Link Between Omega-3 Intake and Cognitive Function? The Jury Is Still Out

The omega-3 fatty acids found in foods like fish and fish oil supplements (primarily EPA and DHA) have been under scrutiny lately. For example, a recent story in the Washington Post questioned the value of taking fish oil for preventing heart disease. Now, a new study published in the journal JAMA has found that supplementing with 1,000 mg of combined EPA and DHA per day for five years had no effect on cognitive function in older adults with age-related macular degeneration.

Interestingly, the new study’s findings seem to conflict with some previous research. For instance, a 2013 clinical trial with 36 participants, published in the journal Psychopharmacology, found that taking fish oil supplements (providing 1,740 mg of combined EPA and DHA per day) was linked to improved cognitive function in Malaysian adults with low socioeconomic status that were already experiencing mild cognitive impairment.

Here are some possible explanations for these contradictory findings:

  • Nutritional differences. The participants in the 2013 study had low dietary fish intake due to financial constraints, while the participants in the current study were not specifically of low socioeconomic status or known to have low dietary fish intake. It’s possible that people with low fish intake could have fatty acid deficiencies and may be more likely to benefit from supplementation. In addition, the supplements used in the 2013 study provided more EPA and DHA than those in the new study. The 2013 study also used whole fish oil, which provides appreciable amounts of other fatty acids, as well as vitamins A and D.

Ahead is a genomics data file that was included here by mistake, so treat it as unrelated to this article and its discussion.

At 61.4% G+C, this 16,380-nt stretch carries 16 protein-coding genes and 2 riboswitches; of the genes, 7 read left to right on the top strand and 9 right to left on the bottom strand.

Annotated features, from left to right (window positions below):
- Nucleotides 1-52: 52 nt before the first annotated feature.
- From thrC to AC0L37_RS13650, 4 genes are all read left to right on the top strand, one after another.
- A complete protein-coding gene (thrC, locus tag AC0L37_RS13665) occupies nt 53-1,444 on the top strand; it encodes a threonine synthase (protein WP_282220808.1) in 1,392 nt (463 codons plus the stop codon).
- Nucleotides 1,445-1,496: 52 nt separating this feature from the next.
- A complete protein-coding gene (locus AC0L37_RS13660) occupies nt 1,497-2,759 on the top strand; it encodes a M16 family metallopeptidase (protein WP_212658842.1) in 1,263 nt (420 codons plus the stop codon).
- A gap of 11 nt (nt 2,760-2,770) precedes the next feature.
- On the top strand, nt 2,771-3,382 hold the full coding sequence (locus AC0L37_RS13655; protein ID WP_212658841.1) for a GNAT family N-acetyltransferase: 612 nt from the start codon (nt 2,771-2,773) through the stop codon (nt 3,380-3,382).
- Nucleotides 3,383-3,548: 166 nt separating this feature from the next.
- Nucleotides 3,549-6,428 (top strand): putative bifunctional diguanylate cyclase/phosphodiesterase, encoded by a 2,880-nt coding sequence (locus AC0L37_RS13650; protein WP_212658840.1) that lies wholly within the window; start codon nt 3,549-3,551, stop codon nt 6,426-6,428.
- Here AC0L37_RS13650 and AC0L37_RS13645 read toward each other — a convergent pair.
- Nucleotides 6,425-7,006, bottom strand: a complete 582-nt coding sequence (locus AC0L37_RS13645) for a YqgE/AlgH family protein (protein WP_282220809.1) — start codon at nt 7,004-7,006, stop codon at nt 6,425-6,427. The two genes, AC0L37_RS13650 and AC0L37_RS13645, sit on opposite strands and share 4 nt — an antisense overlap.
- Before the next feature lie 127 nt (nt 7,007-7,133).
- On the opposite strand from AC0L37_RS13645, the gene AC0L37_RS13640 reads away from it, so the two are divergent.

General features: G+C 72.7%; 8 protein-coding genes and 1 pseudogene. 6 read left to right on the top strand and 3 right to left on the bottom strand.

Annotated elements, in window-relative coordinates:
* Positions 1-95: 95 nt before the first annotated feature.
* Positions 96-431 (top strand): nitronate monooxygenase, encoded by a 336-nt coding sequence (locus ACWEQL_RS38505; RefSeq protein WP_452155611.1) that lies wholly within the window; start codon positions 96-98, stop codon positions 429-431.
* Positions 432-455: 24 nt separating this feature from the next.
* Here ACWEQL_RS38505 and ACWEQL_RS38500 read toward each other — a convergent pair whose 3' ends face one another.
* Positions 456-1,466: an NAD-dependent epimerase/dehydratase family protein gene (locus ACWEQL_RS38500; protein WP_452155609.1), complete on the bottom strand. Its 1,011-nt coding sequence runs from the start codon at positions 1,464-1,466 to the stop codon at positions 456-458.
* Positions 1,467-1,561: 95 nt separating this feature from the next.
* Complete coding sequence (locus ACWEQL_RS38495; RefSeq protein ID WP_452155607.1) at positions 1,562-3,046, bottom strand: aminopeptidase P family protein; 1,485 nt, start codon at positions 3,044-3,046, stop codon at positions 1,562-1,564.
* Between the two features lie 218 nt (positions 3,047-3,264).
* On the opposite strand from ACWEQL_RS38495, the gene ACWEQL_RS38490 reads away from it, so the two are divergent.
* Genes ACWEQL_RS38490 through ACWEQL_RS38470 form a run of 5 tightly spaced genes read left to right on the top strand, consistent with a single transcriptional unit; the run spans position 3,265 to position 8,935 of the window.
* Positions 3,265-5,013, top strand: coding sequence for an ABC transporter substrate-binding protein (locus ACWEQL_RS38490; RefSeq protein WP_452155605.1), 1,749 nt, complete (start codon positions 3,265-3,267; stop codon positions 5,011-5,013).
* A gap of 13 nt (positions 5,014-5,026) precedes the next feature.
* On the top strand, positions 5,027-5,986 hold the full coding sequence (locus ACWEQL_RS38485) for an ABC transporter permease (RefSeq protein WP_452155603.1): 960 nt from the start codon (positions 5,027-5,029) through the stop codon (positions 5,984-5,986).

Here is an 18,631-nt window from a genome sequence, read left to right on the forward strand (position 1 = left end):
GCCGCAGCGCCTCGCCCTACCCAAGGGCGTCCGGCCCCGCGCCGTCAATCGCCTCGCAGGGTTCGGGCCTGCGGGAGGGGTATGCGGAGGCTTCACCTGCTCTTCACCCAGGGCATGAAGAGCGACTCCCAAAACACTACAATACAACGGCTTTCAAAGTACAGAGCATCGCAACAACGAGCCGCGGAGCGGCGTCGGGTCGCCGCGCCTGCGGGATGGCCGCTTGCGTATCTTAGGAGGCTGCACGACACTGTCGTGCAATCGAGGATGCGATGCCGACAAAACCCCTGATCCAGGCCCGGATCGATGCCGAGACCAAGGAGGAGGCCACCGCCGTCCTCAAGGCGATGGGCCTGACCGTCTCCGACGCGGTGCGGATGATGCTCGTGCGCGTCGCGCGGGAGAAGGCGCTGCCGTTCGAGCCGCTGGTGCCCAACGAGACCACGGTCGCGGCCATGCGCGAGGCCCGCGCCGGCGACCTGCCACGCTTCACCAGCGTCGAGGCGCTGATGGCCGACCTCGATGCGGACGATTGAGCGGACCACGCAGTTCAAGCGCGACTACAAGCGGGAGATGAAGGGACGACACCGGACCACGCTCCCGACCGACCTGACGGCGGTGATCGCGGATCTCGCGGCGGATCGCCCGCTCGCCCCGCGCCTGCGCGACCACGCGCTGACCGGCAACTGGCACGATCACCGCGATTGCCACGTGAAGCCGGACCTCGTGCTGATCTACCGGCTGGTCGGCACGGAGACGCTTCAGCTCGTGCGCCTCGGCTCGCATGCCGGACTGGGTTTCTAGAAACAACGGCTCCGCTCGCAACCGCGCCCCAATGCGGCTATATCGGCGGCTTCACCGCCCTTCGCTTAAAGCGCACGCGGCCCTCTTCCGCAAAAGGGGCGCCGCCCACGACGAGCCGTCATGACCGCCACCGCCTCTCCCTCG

• Health differences. The new trial included people with age-related macular degeneration, while the 2013 trial included people with mild cognitive impairment. People with these conditions are likely to have different needs from one another, and may respond to supplements differently.
  • Timing. The authors of the more recent study speculated that their treatment protocol may have been "too little, too late," suggesting that it may be important to start taking omega-3s earlier in life.

The take-away is that more research is needed to understand the relationship between omega-3 supplementation and cognitive function in different groups of people. In addition, the potential health benefits of omega-3s should not be discounted. Previous research has associated omega-3s with increased bone health and immune system support, and decreased incidence of depression.

Source: JAMA

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